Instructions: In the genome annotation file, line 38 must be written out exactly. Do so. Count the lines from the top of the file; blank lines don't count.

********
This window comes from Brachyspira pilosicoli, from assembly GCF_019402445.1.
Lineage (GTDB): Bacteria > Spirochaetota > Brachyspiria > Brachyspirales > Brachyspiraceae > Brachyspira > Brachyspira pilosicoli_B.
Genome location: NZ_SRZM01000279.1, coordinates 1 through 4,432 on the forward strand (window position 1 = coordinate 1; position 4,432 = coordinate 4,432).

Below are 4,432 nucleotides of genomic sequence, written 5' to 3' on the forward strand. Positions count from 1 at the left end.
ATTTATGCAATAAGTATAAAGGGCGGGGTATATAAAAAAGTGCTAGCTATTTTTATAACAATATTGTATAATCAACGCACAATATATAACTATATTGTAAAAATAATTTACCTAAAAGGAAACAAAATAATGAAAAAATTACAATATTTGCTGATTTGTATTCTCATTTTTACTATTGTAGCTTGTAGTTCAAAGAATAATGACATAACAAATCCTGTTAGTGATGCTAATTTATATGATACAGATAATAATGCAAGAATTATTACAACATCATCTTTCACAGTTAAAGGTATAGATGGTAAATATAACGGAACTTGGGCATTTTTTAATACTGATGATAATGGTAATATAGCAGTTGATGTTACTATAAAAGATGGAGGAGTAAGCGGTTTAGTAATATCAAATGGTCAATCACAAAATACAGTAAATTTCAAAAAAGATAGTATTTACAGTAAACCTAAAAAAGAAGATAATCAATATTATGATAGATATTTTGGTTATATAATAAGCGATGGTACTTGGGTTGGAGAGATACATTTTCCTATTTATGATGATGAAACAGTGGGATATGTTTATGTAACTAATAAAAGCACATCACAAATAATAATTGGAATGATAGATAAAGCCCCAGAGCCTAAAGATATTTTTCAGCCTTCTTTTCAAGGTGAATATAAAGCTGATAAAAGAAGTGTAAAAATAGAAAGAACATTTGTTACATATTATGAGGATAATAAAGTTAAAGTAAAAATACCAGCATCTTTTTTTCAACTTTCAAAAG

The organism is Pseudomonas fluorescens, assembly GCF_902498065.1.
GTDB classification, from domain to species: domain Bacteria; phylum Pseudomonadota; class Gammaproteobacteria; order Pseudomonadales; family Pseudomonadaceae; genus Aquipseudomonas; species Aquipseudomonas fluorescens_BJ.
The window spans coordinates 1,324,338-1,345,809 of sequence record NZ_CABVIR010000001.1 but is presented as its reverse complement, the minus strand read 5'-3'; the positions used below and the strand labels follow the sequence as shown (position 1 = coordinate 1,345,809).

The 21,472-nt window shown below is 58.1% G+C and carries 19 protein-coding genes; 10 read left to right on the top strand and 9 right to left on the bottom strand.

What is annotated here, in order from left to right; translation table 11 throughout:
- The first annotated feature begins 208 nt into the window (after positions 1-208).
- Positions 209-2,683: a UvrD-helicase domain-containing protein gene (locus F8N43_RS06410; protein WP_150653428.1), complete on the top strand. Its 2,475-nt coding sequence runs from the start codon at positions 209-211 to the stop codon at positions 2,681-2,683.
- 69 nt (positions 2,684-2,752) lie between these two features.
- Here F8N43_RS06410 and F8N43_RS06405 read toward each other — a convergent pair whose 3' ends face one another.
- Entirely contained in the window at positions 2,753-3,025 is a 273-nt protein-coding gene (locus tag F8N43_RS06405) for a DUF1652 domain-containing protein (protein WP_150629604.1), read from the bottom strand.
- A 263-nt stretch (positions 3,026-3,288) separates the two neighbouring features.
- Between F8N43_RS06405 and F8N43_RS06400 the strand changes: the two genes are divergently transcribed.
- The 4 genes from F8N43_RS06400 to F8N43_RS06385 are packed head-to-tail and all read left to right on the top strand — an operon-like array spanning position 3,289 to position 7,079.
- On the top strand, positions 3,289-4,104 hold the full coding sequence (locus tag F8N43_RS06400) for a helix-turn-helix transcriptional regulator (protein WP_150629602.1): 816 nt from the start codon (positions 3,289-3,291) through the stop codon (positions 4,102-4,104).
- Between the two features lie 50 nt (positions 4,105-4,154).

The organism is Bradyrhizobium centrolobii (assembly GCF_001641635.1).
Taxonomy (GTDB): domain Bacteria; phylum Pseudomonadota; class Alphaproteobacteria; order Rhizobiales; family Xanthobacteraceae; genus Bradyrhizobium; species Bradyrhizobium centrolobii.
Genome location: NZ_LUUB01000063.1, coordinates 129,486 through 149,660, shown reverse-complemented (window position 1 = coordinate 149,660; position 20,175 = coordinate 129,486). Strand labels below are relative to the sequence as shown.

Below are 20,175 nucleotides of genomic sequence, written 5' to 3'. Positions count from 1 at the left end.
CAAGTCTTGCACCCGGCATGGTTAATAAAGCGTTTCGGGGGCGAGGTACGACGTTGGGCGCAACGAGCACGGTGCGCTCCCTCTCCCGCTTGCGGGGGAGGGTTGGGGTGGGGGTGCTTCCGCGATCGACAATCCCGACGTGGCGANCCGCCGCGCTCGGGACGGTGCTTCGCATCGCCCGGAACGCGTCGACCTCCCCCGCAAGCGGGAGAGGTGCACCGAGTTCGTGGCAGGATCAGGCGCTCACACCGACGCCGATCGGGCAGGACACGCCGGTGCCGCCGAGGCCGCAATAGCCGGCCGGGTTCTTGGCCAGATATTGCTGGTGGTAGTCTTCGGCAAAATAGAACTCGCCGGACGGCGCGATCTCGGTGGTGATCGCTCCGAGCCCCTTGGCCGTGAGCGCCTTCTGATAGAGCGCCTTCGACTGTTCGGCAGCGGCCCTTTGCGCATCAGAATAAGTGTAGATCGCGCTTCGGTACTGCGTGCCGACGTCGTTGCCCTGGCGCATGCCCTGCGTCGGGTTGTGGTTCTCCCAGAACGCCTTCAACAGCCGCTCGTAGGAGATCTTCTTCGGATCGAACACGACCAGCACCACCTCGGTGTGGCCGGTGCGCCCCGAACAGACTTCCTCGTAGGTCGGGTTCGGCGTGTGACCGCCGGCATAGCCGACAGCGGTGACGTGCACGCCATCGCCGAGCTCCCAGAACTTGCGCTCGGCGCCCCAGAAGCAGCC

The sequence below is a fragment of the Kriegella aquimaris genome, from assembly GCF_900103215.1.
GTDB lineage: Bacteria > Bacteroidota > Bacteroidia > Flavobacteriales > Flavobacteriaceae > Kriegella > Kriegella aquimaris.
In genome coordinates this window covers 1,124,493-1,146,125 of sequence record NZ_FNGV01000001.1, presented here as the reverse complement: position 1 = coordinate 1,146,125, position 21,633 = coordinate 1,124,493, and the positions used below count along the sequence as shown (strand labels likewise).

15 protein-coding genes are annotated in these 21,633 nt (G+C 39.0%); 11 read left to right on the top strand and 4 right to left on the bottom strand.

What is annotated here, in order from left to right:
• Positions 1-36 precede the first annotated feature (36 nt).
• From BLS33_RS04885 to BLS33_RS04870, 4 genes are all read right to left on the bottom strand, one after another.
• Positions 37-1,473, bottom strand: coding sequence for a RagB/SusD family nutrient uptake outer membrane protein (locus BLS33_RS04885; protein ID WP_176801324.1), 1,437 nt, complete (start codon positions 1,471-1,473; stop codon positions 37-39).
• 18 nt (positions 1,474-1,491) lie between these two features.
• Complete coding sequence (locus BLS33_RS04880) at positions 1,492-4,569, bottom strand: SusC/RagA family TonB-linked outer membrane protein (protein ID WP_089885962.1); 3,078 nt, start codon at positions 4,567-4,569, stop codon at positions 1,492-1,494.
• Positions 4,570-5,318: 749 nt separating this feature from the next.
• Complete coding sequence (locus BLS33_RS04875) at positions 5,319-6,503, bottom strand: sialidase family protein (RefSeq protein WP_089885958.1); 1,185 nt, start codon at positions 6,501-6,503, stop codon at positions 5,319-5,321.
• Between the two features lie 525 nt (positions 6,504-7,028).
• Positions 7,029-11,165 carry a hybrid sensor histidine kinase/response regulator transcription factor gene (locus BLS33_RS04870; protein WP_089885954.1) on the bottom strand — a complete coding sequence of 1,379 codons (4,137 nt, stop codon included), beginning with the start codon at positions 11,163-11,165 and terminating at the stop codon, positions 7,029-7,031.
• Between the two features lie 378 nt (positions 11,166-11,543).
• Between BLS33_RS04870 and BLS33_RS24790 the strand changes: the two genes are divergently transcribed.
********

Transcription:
• Between the two features lie 525 nt (positions 6,504-7,028).